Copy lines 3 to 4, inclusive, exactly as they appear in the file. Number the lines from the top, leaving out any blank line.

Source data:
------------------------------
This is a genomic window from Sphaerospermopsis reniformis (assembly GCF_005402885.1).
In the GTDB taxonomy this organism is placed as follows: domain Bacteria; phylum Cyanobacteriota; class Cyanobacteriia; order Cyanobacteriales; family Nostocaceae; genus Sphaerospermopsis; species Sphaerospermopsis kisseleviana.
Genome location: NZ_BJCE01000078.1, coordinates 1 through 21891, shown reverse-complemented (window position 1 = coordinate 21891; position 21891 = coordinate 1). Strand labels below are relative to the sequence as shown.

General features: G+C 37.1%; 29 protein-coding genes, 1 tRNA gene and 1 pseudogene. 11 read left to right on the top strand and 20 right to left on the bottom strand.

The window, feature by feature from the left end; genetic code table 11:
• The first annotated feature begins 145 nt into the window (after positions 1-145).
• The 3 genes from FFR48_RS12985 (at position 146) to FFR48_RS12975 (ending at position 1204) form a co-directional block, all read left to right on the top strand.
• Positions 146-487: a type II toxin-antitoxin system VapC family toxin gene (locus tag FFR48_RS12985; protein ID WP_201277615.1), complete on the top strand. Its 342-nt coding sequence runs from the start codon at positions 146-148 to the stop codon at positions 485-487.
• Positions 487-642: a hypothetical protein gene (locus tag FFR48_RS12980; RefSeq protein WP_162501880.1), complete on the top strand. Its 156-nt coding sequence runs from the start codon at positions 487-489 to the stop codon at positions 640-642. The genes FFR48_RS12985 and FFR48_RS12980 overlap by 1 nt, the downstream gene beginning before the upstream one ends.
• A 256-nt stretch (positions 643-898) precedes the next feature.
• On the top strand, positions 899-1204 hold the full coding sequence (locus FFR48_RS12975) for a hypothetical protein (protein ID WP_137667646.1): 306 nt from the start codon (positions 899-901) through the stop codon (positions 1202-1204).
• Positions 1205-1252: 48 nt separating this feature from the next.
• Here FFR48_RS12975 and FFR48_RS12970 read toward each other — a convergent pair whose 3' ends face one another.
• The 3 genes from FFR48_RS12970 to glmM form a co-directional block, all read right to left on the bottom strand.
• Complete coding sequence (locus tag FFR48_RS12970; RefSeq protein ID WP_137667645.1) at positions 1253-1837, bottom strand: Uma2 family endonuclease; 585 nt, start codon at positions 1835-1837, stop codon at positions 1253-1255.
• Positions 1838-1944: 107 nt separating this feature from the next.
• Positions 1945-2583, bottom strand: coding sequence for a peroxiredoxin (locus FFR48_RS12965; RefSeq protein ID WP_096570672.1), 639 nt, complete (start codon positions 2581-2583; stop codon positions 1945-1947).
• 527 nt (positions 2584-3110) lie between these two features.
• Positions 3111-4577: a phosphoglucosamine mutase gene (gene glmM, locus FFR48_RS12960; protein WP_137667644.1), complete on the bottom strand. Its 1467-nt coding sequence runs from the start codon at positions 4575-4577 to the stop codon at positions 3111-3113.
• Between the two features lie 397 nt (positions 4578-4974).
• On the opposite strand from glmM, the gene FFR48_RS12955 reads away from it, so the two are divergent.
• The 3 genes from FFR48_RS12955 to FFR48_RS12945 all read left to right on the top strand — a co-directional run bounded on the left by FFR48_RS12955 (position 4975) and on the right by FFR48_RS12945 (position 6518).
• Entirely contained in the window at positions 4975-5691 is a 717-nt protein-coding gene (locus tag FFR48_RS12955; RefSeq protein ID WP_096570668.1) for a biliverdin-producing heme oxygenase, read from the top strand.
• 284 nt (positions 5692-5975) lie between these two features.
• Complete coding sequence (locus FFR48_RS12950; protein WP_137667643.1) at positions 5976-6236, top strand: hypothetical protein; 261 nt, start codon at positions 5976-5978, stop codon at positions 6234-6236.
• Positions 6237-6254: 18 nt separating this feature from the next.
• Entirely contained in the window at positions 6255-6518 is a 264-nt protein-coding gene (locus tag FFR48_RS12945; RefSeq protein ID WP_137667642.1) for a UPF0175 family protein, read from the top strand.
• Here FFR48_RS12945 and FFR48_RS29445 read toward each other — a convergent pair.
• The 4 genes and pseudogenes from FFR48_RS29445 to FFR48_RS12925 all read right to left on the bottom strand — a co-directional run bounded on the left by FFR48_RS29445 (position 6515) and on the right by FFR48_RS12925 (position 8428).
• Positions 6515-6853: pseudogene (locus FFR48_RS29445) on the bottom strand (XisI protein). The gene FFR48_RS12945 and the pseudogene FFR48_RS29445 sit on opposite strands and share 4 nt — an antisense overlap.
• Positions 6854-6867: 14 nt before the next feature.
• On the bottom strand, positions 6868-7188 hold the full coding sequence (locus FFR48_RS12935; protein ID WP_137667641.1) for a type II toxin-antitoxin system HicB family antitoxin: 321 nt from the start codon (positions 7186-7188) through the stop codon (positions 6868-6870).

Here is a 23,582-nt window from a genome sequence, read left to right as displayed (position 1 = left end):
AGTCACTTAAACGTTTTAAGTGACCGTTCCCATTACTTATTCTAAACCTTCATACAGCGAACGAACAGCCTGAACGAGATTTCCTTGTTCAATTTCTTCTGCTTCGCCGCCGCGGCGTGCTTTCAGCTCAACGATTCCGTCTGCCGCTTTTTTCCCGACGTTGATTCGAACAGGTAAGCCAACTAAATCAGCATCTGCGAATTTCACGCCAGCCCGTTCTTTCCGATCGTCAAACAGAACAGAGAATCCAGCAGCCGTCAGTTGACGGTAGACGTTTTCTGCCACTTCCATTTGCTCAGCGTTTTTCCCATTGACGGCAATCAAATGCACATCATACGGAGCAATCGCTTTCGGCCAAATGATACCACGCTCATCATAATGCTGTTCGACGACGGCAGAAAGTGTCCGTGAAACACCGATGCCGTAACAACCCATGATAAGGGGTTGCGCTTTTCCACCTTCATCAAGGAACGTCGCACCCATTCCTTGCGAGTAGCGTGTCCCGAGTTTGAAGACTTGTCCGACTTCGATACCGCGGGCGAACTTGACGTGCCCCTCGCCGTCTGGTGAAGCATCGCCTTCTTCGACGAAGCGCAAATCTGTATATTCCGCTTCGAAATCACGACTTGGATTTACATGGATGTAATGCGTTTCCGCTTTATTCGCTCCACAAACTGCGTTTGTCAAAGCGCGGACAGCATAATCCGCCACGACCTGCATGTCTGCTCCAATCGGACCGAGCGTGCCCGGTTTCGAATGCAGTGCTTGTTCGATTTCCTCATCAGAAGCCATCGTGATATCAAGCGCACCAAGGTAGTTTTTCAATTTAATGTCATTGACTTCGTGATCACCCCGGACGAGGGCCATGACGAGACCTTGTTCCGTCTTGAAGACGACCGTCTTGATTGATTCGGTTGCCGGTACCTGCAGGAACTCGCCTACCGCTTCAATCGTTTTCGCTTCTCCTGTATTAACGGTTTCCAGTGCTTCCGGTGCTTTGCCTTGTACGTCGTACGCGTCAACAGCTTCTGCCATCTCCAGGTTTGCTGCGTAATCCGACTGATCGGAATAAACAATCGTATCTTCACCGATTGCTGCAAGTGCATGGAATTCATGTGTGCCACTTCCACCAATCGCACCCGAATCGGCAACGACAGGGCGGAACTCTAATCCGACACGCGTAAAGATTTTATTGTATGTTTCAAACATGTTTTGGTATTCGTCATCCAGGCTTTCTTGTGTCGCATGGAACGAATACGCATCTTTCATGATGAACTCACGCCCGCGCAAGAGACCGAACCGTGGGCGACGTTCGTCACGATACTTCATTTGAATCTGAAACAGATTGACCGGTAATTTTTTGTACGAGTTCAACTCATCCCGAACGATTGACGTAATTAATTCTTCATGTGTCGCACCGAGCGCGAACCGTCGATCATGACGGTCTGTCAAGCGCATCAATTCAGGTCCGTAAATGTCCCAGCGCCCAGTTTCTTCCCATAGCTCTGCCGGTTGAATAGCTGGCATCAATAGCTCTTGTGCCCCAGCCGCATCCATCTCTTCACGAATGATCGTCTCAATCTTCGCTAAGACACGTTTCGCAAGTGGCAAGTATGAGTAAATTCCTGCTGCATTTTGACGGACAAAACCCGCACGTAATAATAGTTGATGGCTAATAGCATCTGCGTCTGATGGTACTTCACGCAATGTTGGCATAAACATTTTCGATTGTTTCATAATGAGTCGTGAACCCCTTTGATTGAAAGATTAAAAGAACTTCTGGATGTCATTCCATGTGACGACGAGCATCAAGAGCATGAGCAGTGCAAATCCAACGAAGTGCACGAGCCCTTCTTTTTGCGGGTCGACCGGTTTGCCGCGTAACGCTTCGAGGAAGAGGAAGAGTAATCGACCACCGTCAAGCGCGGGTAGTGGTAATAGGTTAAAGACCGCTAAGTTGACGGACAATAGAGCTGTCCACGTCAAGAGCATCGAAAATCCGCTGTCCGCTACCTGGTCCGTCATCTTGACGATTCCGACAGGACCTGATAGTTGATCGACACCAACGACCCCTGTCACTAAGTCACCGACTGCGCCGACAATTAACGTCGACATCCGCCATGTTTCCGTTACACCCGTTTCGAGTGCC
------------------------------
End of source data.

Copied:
Genome location: NZ_BJCE01000078.1, coordinates 1 through 21891, shown reverse-complemented (window position 1 = coordinate 21891; position 21891 = coordinate 1). Strand labels below are relative to the sequence as shown.

General features: G+C 37.1%; 29 protein-coding genes, 1 tRNA gene and 1 pseudogene. 11 read left to right on the top strand and 20 right to left on the bottom strand.